Will alfalfa work as food?

tom123_gwJuly 4, 2008

I'm a newbie here. I've got three twenty-gallon plastic buckets which I am using to grow red worms, mostly for bait. If I get enough someday I might sell some, but that won't be any time soon.

I have been using kitchen scraps as food and I find that they stink when I dig them up to get at the worms. I was wondering if I can use alfalfa as a food for the worms. It shouldn't smell as bad. I still plan to use kitchen scraps, but perhaps somewhat less than I am using now.

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squeeze(z8 BC)

the stink is from improper management, a worm bin fed entirely with food waste should smell like good rich earth

the smell is from pockets of anaerobic activity, you have food waste rotting rather than decomposing - you may be adding too much at once, and the liquid [nearly all food waste is 85% water] is collecting in the bottom, driving out air ... the worms won't be hanging out in the area that smells offensive to you, they're picky too

as for the alfalfa, it's very high nitrogen, meaning when it gets wet, and mixed with the carbon material you have for bedding [you are using some non-food bulk material?], it's going to heat up with bacterial hot-composting .... and if it gets anaerobic, it'll smell just the same

I'd suggest figuring out why you're setup isn't working well .... it's not because of using food waste

Bill

    Bookmark   July 5, 2008 at 12:27AM
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tom123_gw

Thanks, Bill, do you suggest that I throw out whatever seems to be smelling?

    Bookmark   July 5, 2008 at 3:29PM
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susanfromhawaii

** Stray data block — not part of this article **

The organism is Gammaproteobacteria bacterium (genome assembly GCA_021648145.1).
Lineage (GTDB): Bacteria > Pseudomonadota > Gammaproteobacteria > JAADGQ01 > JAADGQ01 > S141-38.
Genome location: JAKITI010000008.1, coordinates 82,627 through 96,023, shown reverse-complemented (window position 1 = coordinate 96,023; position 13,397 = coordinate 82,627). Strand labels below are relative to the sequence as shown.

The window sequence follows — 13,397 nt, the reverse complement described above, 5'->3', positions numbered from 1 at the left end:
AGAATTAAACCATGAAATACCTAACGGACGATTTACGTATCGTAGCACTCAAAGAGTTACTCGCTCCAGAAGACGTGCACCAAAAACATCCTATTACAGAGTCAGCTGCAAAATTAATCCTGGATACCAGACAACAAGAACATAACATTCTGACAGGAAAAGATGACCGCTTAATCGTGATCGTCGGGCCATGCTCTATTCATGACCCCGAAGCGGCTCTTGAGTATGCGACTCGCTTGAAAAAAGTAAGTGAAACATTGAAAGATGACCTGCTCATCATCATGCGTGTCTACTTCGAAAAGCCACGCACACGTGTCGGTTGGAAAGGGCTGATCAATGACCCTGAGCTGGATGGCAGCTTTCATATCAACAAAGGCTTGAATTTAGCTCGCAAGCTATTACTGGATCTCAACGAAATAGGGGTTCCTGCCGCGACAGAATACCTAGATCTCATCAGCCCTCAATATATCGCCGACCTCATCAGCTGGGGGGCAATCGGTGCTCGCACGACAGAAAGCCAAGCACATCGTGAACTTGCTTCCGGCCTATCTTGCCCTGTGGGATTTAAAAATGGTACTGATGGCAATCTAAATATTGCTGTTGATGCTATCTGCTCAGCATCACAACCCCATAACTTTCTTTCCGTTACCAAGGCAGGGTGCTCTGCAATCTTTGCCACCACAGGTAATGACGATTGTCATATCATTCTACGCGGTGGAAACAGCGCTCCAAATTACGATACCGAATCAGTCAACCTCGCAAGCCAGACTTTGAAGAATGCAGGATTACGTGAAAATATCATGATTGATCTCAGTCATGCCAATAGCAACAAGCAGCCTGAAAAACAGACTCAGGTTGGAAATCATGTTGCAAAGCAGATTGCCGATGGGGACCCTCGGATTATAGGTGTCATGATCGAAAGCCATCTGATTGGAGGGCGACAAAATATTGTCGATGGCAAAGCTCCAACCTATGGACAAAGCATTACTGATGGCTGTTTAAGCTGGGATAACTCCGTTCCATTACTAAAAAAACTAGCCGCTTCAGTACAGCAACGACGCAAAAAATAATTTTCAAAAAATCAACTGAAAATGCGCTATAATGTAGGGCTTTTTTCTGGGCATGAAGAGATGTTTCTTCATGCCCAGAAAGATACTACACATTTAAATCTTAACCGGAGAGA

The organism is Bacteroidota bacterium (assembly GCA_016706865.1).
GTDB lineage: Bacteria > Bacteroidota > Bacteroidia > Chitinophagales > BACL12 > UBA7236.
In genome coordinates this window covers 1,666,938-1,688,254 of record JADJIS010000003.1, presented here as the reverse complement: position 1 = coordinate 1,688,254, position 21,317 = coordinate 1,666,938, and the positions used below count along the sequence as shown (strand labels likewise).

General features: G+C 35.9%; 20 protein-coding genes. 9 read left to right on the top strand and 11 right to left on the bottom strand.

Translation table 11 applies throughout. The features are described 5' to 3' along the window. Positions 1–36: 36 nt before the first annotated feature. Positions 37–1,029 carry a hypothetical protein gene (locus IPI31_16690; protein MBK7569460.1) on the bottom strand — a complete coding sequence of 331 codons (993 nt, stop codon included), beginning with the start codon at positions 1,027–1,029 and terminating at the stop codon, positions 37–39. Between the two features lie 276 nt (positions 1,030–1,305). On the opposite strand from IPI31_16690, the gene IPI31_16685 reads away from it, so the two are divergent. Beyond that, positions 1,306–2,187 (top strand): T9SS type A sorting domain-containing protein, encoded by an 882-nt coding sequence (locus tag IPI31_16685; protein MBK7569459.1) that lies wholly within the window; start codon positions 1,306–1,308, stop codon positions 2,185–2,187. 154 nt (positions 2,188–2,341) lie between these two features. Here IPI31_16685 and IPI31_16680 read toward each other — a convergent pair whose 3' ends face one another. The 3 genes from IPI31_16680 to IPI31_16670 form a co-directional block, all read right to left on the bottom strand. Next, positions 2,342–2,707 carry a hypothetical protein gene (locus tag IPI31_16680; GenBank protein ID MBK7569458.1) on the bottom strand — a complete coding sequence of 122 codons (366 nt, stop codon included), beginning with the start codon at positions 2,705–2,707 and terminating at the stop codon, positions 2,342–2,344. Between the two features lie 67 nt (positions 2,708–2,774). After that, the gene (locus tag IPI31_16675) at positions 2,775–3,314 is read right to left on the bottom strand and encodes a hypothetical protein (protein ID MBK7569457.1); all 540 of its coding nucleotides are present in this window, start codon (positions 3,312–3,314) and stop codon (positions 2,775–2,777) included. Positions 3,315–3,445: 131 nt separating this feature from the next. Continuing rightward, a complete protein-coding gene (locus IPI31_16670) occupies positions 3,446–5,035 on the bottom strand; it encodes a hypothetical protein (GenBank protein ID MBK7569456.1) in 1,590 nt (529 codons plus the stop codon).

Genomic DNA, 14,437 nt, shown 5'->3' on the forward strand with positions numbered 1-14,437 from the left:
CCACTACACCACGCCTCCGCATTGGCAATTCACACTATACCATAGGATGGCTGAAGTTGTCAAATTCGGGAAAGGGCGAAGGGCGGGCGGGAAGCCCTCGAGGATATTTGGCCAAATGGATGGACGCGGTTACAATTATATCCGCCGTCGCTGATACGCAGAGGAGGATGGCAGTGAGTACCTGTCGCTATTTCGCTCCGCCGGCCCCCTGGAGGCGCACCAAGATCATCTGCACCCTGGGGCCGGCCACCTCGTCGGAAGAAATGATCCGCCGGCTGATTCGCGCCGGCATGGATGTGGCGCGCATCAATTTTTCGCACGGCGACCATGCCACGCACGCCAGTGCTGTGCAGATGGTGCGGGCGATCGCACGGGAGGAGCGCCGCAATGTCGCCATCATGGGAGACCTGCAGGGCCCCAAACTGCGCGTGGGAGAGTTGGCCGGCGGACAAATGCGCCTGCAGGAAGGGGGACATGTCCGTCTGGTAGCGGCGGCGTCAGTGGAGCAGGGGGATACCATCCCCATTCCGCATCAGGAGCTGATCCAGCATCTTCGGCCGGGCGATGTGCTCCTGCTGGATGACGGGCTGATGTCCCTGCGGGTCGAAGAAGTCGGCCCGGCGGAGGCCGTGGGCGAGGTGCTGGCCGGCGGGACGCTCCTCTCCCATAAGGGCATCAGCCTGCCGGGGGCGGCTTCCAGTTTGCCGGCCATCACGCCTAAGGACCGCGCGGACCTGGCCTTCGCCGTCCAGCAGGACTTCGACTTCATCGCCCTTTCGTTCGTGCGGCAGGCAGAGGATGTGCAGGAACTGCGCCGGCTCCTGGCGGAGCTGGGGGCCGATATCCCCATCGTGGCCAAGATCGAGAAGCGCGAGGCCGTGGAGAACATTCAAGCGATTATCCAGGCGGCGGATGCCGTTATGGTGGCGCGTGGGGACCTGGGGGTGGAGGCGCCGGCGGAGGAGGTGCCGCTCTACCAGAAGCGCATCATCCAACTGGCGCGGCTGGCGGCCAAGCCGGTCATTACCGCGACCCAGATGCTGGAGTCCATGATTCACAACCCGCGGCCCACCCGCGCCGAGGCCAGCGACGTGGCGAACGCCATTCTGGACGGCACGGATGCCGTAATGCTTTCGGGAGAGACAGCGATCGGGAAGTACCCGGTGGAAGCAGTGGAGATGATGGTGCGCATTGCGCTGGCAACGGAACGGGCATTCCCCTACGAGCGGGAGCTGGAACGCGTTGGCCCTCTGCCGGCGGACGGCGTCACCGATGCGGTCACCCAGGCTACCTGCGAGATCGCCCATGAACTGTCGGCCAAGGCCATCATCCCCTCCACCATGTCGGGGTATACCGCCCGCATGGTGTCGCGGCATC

Part of the problem might be not enough surface area to help with oxygen. I've read that a larger, shallower bin does better. Since clearly you've got the buckets already, perhaps 'fluffing' them once or twice a week would overcome that. Also, shredded cardboard on the bottom and a drain hole on the bottom might be the ticket.

    Bookmark   July 5, 2008 at 3:53PM
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tom123_gw

Thanks, Susan, I put cardboard on the bottom and fluffed up the rest. It doesn't smell too bad now and the worms seem to be doing well. I'm wondering about switching to a larger, shallower bin however--per your suggestion.

    Bookmark   July 8, 2008 at 2:38PM
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tclynx

we use 2' by 4' bins that are pretty deep. They are made of wood and allow more air through the bin than plastic does. Mixing in cardboard is the best bet with the stuff you have now. And some drain holes would probably be a good idea.

Here is a link that might be useful: TCLynx

    Bookmark   July 10, 2008 at 4:52PM
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